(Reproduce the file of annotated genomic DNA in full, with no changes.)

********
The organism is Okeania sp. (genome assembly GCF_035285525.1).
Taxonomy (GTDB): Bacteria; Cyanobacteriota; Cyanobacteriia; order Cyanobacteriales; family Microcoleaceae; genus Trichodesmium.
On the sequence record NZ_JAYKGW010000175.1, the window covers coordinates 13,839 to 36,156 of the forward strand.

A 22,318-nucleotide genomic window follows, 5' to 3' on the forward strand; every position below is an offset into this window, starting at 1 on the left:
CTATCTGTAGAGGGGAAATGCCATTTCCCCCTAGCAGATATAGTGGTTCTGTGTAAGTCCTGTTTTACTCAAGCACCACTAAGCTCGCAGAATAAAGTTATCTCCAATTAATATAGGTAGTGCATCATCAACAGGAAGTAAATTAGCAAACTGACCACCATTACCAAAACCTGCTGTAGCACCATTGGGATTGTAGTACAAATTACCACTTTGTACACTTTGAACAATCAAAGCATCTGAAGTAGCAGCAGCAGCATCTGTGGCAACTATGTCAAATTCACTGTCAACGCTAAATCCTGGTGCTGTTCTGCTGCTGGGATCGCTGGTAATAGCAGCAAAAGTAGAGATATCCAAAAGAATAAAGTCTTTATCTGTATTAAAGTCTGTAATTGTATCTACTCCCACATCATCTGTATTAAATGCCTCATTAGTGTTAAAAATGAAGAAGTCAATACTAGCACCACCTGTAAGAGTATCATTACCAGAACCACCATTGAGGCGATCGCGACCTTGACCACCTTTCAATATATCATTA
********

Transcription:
The organism is Okeania sp. (genome assembly GCF_035285525.1).
Taxonomy (GTDB): Bacteria; Cyanobacteriota; Cyanobacteriia; order Cyanobacteriales; family Microcoleaceae; genus Trichodesmium.
On the sequence record NZ_JAYKGW010000175.1, the window covers coordinates 13,839 to 36,156 of the forward strand.

A 22,318-nucleotide genomic window follows, 5' to 3' on the forward strand; every position below is an offset into this window, starting at 1 on the left:
CTATCTGTAGAGGGGAAATGCCATTTCCCCCTAGCAGATATAGTGGTTCTGTGTAAGTCCTGTTTTACTCAAGCACCACTAAGCTCGCAGAATAAAGTTATCTCCAATTAATATAGGTAGTGCATCATCAACAGGAAGTAAATTAGCAAACTGACCACCATTACCAAAACCTGCTGTAGCACCATTGGGATTGTAGTACAAATTACCACTTTGTACACTTTGAACAATCAAAGCATCTGAAGTAGCAGCAGCAGCATCTGTGGCAACTATGTCAAATTCACTGTCAACGCTAAATCCTGGTGCTGTTCTGCTGCTGGGATCGCTGGTAATAGCAGCAAAAGTAGAGATATCCAAAAGAATAAAGTCTTTATCTGTATTAAAGTCTGTAATTGTATCTACTCCCACATCATCTGTATTAAATGCCTCATTAGTGTTAAAAATGAAGAAGTCAATACTAGCACCACCTGTAAGAGTATCATTACCAGAACCACCATTGAGGCGATCGCGACCTTGACCACCTTTCAATATATCATTA